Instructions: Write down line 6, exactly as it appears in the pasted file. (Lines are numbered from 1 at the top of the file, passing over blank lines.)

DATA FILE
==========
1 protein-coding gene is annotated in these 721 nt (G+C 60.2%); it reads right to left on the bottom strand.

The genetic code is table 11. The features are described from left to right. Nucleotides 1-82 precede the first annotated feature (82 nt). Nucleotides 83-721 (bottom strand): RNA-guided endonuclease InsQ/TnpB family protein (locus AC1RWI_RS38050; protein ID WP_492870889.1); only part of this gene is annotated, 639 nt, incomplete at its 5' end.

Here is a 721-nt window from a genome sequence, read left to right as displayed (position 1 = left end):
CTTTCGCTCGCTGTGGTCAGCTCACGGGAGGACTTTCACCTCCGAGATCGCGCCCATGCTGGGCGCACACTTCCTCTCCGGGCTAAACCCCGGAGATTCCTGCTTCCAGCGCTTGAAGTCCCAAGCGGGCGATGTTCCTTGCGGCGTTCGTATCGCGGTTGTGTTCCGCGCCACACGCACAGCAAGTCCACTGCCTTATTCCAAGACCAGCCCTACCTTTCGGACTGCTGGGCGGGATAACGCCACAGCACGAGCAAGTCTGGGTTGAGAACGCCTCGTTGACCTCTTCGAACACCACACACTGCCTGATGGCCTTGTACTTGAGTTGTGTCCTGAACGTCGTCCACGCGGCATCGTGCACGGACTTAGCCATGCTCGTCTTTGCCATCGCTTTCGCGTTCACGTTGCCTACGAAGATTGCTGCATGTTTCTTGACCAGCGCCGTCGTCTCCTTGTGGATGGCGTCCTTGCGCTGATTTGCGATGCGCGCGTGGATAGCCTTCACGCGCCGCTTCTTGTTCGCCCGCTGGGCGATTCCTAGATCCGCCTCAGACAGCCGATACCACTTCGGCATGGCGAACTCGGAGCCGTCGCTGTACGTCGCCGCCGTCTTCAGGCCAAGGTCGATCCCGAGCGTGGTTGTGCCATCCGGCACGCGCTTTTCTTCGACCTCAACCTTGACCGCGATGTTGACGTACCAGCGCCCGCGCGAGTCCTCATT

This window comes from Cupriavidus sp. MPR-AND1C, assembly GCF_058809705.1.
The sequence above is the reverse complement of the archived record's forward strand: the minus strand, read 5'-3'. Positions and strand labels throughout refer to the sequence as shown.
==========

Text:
The sequence above is the reverse complement of the archived record's forward strand: the minus strand, read 5'-3'. Positions and strand labels throughout refer to the sequence as shown.